Learning explained in detail below.…read more

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Operant Conditioning
B.F. Skinner (1938) coined the term operant conditioning; it means roughly changing of behaviour by
the use of reinforcement which is given after the desired response. Skinner identified three types of
responses or operant that can follow behaviour.
· Neutral operant's: responses from the environment that neither increase nor decrease the
probability of a behaviour being repeated.
· Rein forcers: Responses from the environment that increase the probability of a behaviour being
repeated. Rein forcers can be either positive or negative.…read more

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For example, a child may observe that their mother is afraid of spiders. According to
this explanation the child will then "copy" this behaviour and develops a phobia of spiders too.
Positive Evaluation of the behavioural approach Negative Evaluation of the behavioural approach
Behaviours are learnt through seeing others This approach is reductionist as it reduces
being rewarded and punished for their actions. If complex human behaviour to one thing that they
the individual sees someone getting rewarded h learn behaviours and phobias.…read more

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If the id's impulses override the ego, this can lead to violent tendencies, pleasurable acts and
uninhibited sexual behaviours. However, if the moral side of the super ego dominates, the individual
may be unable to experience any sort of pleasure.
According to Freud a child goes through a series of stages where the id looks for gratification in
different bodily areas called the erogenous zones.…read more

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A painful, anxiety or guilt provoking A person who is involves in a car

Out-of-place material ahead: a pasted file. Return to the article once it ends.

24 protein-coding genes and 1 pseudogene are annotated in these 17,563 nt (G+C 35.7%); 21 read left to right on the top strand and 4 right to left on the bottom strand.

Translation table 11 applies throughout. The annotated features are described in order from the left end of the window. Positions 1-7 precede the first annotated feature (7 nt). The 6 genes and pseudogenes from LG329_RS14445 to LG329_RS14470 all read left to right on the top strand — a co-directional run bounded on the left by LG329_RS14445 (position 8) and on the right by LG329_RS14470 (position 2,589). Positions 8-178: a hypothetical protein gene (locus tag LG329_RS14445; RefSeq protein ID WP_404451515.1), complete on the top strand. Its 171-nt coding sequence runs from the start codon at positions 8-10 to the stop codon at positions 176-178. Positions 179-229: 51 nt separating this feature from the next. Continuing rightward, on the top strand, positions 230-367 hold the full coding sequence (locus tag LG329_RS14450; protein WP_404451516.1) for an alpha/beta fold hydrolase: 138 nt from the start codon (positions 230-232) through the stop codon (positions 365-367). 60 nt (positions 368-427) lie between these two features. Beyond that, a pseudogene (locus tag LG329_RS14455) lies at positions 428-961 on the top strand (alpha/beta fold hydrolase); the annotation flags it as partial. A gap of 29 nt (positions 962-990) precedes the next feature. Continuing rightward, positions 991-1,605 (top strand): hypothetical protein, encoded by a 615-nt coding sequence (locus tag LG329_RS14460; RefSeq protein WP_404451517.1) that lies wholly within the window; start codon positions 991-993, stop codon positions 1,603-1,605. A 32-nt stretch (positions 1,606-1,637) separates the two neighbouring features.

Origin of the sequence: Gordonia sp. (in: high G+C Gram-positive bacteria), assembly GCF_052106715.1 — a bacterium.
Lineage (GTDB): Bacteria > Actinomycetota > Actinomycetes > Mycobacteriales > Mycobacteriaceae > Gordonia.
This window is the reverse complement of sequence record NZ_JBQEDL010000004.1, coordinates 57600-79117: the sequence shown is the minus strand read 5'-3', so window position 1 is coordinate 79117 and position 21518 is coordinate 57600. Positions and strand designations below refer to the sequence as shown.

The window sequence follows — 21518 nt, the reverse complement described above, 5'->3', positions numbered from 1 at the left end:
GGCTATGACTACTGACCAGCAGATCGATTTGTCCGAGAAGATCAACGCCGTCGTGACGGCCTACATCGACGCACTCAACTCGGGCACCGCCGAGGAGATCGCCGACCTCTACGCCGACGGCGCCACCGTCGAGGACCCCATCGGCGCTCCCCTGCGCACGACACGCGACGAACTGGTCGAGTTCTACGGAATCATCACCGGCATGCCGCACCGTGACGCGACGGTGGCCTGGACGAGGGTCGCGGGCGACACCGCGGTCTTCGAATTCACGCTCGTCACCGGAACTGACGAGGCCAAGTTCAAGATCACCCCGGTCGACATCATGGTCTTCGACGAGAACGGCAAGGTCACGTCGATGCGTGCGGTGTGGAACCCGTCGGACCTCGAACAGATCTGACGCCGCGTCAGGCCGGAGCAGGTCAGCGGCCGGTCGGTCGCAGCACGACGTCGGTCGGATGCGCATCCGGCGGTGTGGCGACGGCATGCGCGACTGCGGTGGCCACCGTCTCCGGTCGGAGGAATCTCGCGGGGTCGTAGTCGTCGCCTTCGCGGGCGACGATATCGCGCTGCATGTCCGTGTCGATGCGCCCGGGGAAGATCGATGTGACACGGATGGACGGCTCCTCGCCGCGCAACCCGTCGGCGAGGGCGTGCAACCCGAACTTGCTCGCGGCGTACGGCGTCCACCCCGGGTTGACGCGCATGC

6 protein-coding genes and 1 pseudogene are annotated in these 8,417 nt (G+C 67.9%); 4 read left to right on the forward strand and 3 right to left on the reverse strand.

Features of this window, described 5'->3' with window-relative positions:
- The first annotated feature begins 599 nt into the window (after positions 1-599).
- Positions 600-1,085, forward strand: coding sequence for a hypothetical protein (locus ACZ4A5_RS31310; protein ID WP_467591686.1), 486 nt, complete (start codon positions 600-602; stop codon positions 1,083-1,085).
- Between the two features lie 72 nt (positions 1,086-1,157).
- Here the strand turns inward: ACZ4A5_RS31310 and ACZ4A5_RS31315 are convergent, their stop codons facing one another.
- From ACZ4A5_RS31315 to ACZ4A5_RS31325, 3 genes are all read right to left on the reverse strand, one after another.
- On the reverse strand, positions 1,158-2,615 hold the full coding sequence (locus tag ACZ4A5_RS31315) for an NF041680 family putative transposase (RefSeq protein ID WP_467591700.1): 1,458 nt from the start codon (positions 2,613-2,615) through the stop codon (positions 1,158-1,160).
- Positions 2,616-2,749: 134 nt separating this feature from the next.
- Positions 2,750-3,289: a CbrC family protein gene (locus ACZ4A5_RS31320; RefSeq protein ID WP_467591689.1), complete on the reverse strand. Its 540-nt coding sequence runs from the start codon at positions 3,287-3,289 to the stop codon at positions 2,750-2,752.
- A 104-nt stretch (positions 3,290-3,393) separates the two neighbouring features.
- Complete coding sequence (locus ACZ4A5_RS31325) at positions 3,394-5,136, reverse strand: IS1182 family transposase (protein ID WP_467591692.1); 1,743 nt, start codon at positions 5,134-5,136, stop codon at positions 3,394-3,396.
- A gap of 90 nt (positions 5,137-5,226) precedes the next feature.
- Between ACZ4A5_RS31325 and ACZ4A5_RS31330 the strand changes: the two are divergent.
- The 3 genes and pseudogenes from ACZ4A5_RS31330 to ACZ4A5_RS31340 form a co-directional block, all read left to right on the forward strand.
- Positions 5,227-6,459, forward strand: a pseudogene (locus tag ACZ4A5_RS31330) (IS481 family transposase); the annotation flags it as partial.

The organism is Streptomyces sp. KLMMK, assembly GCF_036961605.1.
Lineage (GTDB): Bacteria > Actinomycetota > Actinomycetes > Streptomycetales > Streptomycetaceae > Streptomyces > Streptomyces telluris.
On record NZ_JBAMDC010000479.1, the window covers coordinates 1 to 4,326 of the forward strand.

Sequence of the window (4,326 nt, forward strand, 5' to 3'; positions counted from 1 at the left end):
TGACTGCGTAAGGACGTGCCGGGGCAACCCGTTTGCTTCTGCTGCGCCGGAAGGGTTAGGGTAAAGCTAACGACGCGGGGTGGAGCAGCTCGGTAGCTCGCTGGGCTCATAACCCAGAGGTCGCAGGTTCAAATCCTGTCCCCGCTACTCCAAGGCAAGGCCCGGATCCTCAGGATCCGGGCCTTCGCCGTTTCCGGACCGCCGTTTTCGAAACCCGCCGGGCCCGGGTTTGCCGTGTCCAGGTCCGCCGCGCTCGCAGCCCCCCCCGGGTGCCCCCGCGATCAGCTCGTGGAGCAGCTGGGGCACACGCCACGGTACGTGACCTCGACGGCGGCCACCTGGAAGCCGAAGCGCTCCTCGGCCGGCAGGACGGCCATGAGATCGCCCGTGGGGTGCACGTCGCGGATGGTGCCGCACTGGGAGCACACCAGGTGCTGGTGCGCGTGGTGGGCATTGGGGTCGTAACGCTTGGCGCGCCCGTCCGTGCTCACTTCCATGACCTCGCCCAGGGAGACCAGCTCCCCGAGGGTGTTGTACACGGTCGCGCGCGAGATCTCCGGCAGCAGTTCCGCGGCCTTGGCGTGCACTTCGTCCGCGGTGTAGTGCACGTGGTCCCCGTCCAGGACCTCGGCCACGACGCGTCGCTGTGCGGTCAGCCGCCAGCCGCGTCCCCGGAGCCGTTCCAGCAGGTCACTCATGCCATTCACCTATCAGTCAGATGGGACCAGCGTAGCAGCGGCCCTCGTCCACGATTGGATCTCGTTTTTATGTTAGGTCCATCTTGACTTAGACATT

Repression thought is kept from the conscious accident has not memory of the
mind incident.…read more

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This means displaying a positive self-concept and a sense of identity. If an individual displays this,
Johoda would argue that person is demonstrating a healthy mental attitude.
Personal growth (focus on future and self actualisation)
Maslow (1968) first proposed the idea of self-actualisation, which essentially means the fulfilment of
one's potential (for example intellectual, artistic, athletic). According to this criterion, mental health
problem ensue when we are prevented from this fulfilment.…read more

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Deviation from Social Norms
All societies have accepted standards of behaviours although they differ from culture to culture.
Sometimes these are written laws and some can be unwritten such as queuing up in a line when
waiting to purchase tickets. Individuals who go against these norms are considered different and
abnormal by society. A good example is laughing when being told someone has died.
Positive Negative
Obviously it isn't very good as it doesn't have Social norms change with time, something done
any positive evaluations.…read more

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Those diagnosed with depression or
schizophrenia may be mentally ill but can function
adequately and could lead a normal life.
Biological Therapies
Electroconvulsive Therapy Strengths Weaknesses
ECT involves passing small This is an alternative when The treatment has side affects
electric currents through the everything else fails such as which may cause people to
brain. Electrodes are placed medicine. If nothing else works rethink whether they want to
above each temple.…read more

Comments

ChloeLawrence

Is this for the AQA A or B specification?